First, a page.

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How Do I Determine My Training Zones?

Ask a Pro — Diane Stibbard

Coach, Personal Trainer, and Two-Time Canadian Duathlete of the Year

Diane Stibbard - two-time dualthlete of the year
 
I coach many individuals who have different goals. Some want structure and don’t care about heart rates, power (watts) speed or cadence. Others want to lose weight and choose cycling for their cardiovascular exercise. And then there are those who are keen to improve speed, power and efficiency to compete in races, or just to become better cyclists.

First of all you need to determine which category you fall into. If you just want to have a more structured cycling schedule, then determining your training zones isn’t necessary. However, if you want to compete or to become a stronger more efficient cyclist, determining your training zones is a good idea.

Before I go into details of what you should do to achieve this, let’s discuss the alternative to establishing training zones. I quite often use the Rated Perceived Exertion scale (RPE) when coaching clients. In previous articles I’ve talked about this scale and its usefulness. It’s a basic but effective way of determining how hard you are working. I use this scale to determine a client’s intensity levels for the various cycling workouts I prescribe for them in their monthly training programs. For those new to the Women’s Cycling website, who may not know about this measurement of intensity scale, it is as follows:

Rated Perceived Exertion Scale (RPE)


The scale is based on a 1 to 10 level, where 10 is the hardest you feel you can work and 1 is the easiest you feel you can work.
1-4 is for warm up and cool down segments on any ride, as well as for recovery rides on easy days, or post-race days.
5-7 is for aerobic endurance mileage, where you are doing long training rides, cycle tours, charity rides, multi-day type of events
7-8 –is for shorter segments of riding to build strength and muscular endurance (muscular endurance allows a cyclist to ride steady for longer without fatiguing too quickly).
8-9 – is for short bursts of intensity to stimulate improvements in a cyclist’s power, and it’s also a great way to improve the body’s ability to burn fat.
10 – Obviously this is the highest number on the scale. It’s used for extremely short bursts of energy. This too is a great way to stimulate fat burning but it will also improve a cyclist’s aerobic capacity

If you are looking for more defined heart rate training zones to adhere to, then a short personal time trail is necessary. Data is collected during this time trial and used to calculate your training zones. Winter time is a good time to establish your training zones. Then come spring, you can re-do the test to see if your zones have shifted due to a more structured training protocol.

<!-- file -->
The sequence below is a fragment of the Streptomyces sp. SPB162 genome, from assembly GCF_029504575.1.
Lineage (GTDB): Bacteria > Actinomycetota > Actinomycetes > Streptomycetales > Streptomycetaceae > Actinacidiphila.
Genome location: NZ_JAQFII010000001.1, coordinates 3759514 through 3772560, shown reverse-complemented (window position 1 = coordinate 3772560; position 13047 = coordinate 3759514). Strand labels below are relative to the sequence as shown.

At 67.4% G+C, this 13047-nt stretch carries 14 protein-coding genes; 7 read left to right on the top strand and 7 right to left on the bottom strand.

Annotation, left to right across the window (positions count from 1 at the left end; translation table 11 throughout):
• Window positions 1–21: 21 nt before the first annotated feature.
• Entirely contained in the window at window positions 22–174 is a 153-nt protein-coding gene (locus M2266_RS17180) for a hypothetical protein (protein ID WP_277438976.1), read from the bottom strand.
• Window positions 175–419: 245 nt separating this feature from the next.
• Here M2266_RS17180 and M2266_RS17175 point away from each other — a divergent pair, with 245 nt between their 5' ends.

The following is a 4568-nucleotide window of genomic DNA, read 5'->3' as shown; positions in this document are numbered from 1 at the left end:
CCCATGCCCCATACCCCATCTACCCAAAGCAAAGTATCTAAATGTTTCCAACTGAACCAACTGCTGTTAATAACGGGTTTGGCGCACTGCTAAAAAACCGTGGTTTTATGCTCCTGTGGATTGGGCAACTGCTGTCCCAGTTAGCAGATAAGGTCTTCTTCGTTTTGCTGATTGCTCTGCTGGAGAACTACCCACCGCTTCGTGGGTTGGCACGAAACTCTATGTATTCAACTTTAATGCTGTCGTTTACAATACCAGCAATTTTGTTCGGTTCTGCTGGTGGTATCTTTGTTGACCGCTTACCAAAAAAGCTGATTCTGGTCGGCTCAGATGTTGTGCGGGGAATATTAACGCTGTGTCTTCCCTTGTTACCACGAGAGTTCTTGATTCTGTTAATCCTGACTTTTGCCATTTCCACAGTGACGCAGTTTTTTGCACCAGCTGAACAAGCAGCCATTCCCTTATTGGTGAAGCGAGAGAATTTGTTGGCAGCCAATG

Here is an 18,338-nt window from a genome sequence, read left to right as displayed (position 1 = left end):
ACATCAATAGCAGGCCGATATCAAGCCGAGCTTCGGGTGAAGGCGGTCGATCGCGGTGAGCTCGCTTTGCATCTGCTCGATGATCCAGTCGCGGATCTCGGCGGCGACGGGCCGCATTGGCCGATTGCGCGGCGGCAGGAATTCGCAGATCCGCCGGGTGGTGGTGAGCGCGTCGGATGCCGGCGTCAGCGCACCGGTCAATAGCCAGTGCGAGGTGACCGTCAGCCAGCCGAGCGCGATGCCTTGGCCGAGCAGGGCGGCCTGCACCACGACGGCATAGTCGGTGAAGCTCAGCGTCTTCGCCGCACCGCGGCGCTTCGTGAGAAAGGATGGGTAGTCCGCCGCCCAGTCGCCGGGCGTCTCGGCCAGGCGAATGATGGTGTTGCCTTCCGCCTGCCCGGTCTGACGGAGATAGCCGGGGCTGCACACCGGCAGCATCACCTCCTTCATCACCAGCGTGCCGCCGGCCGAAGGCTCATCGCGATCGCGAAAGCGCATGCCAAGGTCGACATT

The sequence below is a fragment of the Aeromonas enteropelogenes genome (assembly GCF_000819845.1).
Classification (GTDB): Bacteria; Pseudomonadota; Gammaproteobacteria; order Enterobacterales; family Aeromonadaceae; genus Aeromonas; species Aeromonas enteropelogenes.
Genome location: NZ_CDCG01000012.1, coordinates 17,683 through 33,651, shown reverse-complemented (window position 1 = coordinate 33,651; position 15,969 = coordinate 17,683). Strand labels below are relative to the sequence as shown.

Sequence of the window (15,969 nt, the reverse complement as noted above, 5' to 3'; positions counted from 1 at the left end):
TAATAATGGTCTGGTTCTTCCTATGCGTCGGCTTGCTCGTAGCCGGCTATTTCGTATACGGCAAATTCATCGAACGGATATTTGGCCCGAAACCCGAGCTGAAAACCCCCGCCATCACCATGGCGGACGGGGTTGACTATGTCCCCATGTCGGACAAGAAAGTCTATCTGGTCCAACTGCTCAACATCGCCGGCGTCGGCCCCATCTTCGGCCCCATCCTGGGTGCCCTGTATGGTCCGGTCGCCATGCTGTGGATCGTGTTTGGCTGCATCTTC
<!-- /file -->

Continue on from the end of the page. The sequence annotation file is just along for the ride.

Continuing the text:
If you live in an area where there is snow on the ground and you aren’t able to ride outside this test can be done on a trainer. Here is what you need and how to do it.

WHAT YOU NEED:


1. Your Bike on a trainer
2. Heart rate monitor

HOW TO DO THE TEST:


1. Warm up for 15 to 20 minutes
2. Ride hard for 20 minutes – as if it is a race, for the entire 20 minutes.
3. 10 minutes into the ride click the lap button on your heart rate monitor
4. When finished look to see what the average heart rate was for the 20 minutes – this will be the number you use to input into determine the training zones. This number is an approximation of the lactate threshold heart rate or LTHR.

You should go hard for the entire 20 minutes, but be aware if you go too hard the first few minutes and then gradually slow down for the remainder, this will give you an inaccurate result. The more times you do this test the more accurate your LTHR is likely to become as you will learn to pace yourself better at the start.

DETERMINING NOW THE ZONES AFTER THE TESTING:


Zone 1: Less than 81% of your number– for recovery rides, warm ups and cool downs – less than 81% of your above number
Zone 2: 81 to 89%of the above number – for endurance rides (to improve the body’s ability to burn fat and operate aerobically)
Zone 3: 90 to 93% of the above number – tempo rides, and muscular strength rides (improves the body’s ability to sustain power without leg fatigue)
Zone 4: 95 to 99% of the above number – threshold rides, and threshold intervals (riding just under this level will improve your body’s ability to ride close to maximum without hitting the wall.
Zone 5: 100 to 105% of the above number – aerobic capacity interval training (very short intervals) to improve your top end capacity

I recommend doing the test in the early to mid-winter, and then again in the middle of spring to recalibrate the zones if necessary. Sometimes, I also test a client in mid-summer depending on her goals.

Regardless of which method you use this will give you guidelines to work from to help you become more productive in your training.

Training for a two-day cycling eventDiane provides training programs for recreational and competitive cyclists, duathletes and triathletes, including nutritional counseling and personal training. Does your company need a fitness consultant? Get in touch with Diane to discuss fitness seminars for corporations

You want personal training but don’t live near Diane? No problem. Diane does email and telephone consultations. To learn more, visit Diane’s website or contact her at
LinkedIn.

Check out Diane’s e-programs: Keeping Fit in the Off-Season and Training For a Two-Day Charity Event For the Time-Starved Cyclist.


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